Archdeacon: Born out of 9/11 attacks, Secret Smiles bringing needed comfort to area families

The Afghan father — wearing a Perahan tunban, the traditional tunic shirt and pants of his country and surrounded by his family — began to quietly weep.

He and most of his family — new to America after escaping the Taliban takeover of Afghanistan when American troops left a year ago — had been guided by a local church to Tracy Janess, the founder of Secret Smiles of Dayton, a non-profit, all-volunteer organization that not only provides beds and bedding for people in need but also lifts their spirits and dignity.

“I decided I wanted to do this meeting myself and I went to their home and met with a son who had been in the United States for a few years and his wife and new baby,” Janess said.

“We were sitting there talking and he told me the horrific story his family endured at the hands of the Taliban, how they had lost family members over the years and had to flee to Pakistan for awhile and about the explosions and the terror in their final days there.

“As we talked, there was a knock at the door and in comes his entire family. They were just beautiful, beautiful people and there were so many hugs and they were so grateful. I delivered the bedding that day, and the next day 20 beds would be delivered.

“It was a full circle moment for me and finally I said, ‘I need to be forthcoming with you. I need to tell you the story of my sister and how this charity started.’

“His father was sitting there very stoic. He spoke no English, but every so often his son would interpret what we were saying.”

She told them how her younger sister, 30-year-old Kristy Irvine Ryan — a University of Dayton grad, a newlywed of three months and an equities trader for Sandler O’Neill and Partners in Manhattan — had been killed in the Sept. 11, 2001 terrorist attacks that were exactly 21 years ago today.

She had been working on the 104th floor of the World Trade Center’s South Tower when a hijacked commercial airliner was slammed into the famed high-rise. Another plane hit the North Tower. Both buildings fell.

Kristy and 67 of her co-workers were among nearly 3,000 people killed that day in the attacks at the WTC, the Pentagon in Washington, D.C. and in a commandeered airliner headed for the White House that instead crashed into a Pennsylvania field when passengers fought back.

Five other UD grads were killed at World Trade Center that day, too.

Less than a month later, the U.S. invaded Afghanistan, which had been home to the Al Qaeda leaders who had directed the attacks, although 15 of the 19 hijackers were from Saudi Arabia and none were from Afghanistan.

That invasion led to a 20-year American presence in Afghanistan.

Secret Smiles of Dayton was born out of the Sept. 11 attacks, first as a group that helped people in New York and then, after a year, with its attention turned to the Miami Valley.

For Janess, deeply shaken by the loss of her beloved sister, the effort was a way to help other people and to try to begin to heal herself.

As she’s told me in the past: “No matter what happens. No matter how evil something is, I believe goodness will prevail.”

That day, as she told her story to the Afghan family, she felt goodness.

As Kristy’s story was relayed to the father, he started to cry.

And that’s when Tracy said the son told her: “’Tracy, first of all, I need to apologize for my country and what happened to your sister.’

“And I was like, ‘No, no, nooooo! No! That’s not what this is about That’s not it at all!’

“For me, the day was very special. It was goodness coming out of something awful that happened.”

That has been a mantra she’s embraced for over two decades now as Secret Smiles of Dayton has given out close to 9,000 beds, many of them to children.

And it’s the reason why six days from now — on Sept. 17th — the University of Dayton will give Tracy its prestigious Christian Service Award at the 2022 Alumni Awards Celebration at Daniel Curran Place on South Patterson Boulevard.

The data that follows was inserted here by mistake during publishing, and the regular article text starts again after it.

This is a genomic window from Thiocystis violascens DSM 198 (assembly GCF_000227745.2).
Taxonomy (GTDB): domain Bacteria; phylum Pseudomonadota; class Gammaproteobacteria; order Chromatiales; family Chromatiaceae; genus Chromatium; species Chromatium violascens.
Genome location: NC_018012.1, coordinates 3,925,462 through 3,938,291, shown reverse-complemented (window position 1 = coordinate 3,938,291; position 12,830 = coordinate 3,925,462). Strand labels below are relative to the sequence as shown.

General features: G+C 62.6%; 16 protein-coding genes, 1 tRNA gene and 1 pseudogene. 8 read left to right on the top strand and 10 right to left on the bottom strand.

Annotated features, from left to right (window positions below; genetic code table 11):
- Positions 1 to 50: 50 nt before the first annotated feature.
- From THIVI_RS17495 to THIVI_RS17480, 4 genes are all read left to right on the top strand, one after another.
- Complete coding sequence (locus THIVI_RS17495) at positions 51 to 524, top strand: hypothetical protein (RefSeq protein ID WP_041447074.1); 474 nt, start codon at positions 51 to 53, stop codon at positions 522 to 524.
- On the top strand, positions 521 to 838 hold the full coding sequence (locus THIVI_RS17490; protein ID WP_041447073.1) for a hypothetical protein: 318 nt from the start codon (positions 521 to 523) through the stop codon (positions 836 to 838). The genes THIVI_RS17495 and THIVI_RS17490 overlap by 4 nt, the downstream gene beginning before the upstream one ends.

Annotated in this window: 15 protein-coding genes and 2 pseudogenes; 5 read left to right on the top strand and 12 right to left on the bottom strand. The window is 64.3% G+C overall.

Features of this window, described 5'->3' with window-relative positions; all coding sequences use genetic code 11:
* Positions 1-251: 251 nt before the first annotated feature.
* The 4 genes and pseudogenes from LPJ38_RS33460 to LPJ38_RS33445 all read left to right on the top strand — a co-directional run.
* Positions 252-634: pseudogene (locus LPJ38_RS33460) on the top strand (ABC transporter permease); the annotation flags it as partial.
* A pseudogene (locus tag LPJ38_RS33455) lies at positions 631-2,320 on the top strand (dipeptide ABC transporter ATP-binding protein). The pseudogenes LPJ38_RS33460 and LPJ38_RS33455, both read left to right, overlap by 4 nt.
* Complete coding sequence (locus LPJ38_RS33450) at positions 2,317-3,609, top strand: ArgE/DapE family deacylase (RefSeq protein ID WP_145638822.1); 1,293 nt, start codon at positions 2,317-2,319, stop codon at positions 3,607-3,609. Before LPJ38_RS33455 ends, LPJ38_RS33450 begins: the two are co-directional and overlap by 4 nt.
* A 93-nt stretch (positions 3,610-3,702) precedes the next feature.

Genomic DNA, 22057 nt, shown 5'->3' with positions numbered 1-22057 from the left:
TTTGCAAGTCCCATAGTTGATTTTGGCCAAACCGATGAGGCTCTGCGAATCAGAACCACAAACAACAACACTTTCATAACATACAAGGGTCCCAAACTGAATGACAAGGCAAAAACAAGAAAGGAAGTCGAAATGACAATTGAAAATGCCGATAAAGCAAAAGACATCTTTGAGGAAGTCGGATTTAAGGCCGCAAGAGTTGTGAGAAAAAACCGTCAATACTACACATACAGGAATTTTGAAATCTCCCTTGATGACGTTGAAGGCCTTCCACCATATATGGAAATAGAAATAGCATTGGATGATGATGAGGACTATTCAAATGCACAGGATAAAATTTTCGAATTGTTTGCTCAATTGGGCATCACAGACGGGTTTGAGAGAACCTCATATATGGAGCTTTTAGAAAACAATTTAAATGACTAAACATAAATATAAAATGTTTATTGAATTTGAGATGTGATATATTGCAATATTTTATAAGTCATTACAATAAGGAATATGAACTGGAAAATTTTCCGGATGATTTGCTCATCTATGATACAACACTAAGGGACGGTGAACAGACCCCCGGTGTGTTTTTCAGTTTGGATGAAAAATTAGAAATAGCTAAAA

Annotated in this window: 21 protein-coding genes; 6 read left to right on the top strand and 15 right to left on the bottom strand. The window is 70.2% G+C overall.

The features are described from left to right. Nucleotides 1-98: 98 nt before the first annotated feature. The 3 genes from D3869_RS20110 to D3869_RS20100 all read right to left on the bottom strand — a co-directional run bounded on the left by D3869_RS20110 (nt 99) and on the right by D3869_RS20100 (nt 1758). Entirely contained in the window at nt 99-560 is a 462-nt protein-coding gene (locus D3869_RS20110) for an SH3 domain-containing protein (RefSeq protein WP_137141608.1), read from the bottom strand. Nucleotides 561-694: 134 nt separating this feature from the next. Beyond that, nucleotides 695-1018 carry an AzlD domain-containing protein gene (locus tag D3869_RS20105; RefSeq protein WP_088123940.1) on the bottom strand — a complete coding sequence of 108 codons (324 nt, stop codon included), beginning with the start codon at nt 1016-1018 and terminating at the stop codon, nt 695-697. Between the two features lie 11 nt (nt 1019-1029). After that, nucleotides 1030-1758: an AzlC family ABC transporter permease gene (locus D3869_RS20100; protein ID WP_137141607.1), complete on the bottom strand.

The award is presented to alumni whose life work best reflects the unique quality of service and sacrifice to others and is consistent with the Marianist identity of UD.

No one better fits that paradigm than Janess, whose effort has been buoyed by so many others here in the Miami Valley.

Initially, the Junior League of Dayton, the non-profit organization of women that promotes voluntarism, helped her launch Secret Smiles.

Since then, it’s especially been lifted by Morris Home Furniture and its leaders, Larry and Rob Klaben, who provide beds at cost or less and deliver and set them up. Marilyn Klaben, Larry’s wife, has added books to given away.

And Secret Smiles has expanded its reach thanks to community volunteers of every stripe, including Yvette Gregory and her husband, Brian, when he was the head basketball coach at UD for eight seasons and would deliver beds incognito, not wanting publicity for his good deeds.

When Secret Smiles first formed as a Miami Valley offshoot of the original Secret Smiles started in Manhattan by Kristy and Meredith O’Neill, who was her lifelong friend growing up in Huntington, Long Island, New York, and then graduated from UD with her it followed its predecessor and provided mostly household items to families.

Soon, though, it was realized that the biggest need was beds.

“It’s the No. 1 resource people can’t get,” Janess said. “People don’t donate beds. They keep them too long, until their back hurts, and then they throw them out. And unfortunately with the bed bug epidemic, a lot of social service agencies won’t accept beds anyway.

“So we decided to keep our model as just beds.”

And in recent years here — with the tornados that ravaged the Miami Valley in 2019 and the COVID-19 pandemic that soon followed — she said the need has escalated.

That was evident the other afternoon when I visited her at her Kettering home, just after she had finished working on this month’s bed order from Morris Furniture. The request was nearly quadruple what it normally is.

She said most months they need 35 to 40 beds. This request was for 147.

The bulk of the order went to three area social service agencies, one which also gets twin and full beds, but two that only needed cribs.

Several of the beds also were going to individuals who were referrals from a church, school, social service agency or a doctor. Those wanting a bed also had written a letter explaining their situation.